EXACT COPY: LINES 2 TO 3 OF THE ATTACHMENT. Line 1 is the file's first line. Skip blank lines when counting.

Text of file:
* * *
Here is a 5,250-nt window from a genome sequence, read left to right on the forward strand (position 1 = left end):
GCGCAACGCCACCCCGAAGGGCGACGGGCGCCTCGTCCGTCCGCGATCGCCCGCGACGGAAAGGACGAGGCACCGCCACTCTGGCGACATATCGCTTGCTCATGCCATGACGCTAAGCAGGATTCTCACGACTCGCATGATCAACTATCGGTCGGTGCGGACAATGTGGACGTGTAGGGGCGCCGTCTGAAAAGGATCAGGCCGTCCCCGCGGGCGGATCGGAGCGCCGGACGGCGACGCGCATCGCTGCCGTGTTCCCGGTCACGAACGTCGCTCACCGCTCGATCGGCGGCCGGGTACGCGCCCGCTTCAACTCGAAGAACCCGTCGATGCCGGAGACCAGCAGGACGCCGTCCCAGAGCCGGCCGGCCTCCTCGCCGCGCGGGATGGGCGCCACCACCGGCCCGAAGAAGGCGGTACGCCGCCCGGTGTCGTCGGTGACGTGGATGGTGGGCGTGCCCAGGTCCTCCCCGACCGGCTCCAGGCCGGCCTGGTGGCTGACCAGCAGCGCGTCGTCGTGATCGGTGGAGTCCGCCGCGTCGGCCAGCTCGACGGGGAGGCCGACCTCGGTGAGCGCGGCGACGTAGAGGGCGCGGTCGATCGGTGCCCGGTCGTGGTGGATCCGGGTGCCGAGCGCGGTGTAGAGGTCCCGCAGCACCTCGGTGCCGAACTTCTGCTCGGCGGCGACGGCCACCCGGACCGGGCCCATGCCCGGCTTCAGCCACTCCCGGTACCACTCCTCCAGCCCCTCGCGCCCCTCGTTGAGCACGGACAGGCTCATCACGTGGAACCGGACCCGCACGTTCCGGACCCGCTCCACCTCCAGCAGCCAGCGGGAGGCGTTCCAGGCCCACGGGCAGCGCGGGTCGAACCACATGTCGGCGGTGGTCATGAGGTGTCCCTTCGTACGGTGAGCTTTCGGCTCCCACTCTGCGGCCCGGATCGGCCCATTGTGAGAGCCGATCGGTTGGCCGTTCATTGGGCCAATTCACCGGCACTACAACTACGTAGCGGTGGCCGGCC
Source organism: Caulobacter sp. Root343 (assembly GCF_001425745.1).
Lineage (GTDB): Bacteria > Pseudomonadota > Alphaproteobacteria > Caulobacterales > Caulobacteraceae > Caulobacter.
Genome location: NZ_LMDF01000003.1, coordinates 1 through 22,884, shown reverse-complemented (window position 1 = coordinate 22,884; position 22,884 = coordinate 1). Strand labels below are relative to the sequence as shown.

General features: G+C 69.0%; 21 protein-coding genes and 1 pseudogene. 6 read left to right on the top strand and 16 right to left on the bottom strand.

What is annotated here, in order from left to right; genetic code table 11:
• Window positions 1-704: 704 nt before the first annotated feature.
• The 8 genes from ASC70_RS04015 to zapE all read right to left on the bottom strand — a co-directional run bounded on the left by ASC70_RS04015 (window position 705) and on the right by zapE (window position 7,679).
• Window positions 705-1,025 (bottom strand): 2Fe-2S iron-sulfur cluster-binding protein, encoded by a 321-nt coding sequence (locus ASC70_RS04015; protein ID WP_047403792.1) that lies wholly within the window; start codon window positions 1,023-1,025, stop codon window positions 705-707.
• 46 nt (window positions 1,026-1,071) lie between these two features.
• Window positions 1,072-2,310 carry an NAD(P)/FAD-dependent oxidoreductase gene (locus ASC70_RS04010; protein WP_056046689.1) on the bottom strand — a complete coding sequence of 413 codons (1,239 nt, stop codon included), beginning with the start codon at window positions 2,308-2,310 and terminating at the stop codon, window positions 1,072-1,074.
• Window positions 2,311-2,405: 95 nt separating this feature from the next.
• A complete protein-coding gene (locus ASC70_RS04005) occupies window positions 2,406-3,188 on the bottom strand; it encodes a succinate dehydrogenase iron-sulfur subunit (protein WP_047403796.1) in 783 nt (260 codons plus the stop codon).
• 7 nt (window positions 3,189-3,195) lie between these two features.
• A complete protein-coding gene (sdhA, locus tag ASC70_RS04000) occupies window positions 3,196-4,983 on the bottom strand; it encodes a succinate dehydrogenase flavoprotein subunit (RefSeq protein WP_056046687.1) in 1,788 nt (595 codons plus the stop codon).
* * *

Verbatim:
GCGCAACGCCACCCCGAAGGGCGACGGGCGCCTCGTCCGTCCGCGATCGCCCGCGACGGAAAGGACGAGGCACCGCCACTCTGGCGACATATCGCTTGCTCATGCCATGACGCTAAGCAGGATTCTCACGACTCGCATGATCAACTATCGGTCGGTGCGGACAATGTGGACGTGTAGGGGCGCCGTCTGAAAAGGATCAGGCCGTCCCCGCGGGCGGATCGGAGCGCCGGACGGCGACGCGCATCGCTGCCGTGTTCCCGGTCACGAACGTCGCTCACCGCTCGATCGGCGGCCGGGTACGCGCCCGCTTCAACTCGAAGAACCCGTCGATGCCGGAGACCAGCAGGACGCCGTCCCAGAGCCGGCCGGCCTCCTCGCCGCGCGGGATGGGCGCCACCACCGGCCCGAAGAAGGCGGTACGCCGCCCGGTGTCGTCGGTGACGTGGATGGTGGGCGTGCCCAGGTCCTCCCCGACCGGCTCCAGGCCGGCCTGGTGGCTGACCAGCAGCGCGTCGTCGTGATCGGTGGAGTCCGCCGCGTCGGCCAGCTCGACGGGGAGGCCGACCTCGGTGAGCGCGGCGACGTAGAGGGCGCGGTCGATCGGTGCCCGGTCGTGGTGGATCCGGGTGCCGAGCGCGGTGTAGAGGTCCCGCAGCACCTCGGTGCCGAACTTCTGCTCGGCGGCGACGGCCACCCGGACCGGGCCCATGCCCGGCTTCAGCCACTCCCGGTACCACTCCTCCAGCCCCTCGCGCCCCTCGTTGAGCACGGACAGGCTCATCACGTGGAACCGGACCCGCACGTTCCGGACCCGCTCCACCTCCAGCAGCCAGCGGGAGGCGTTCCAGGCCCACGGGCAGCGCGGGTCGAACCACATGTCGGCGGTGGTCATGAGGTGTCCCTTCGTACGGTGAGCTTTCGGCTCCCACTCTGCGGCCCGGATCGGCCCATTGTGAGAGCCGATCGGTTGGCCGTTCATTGGGCCAATTCACCGGCACTACAACTACGTAGCGGTGGCCGGCC
Source organism: Caulobacter sp. Root343 (assembly GCF_001425745.1).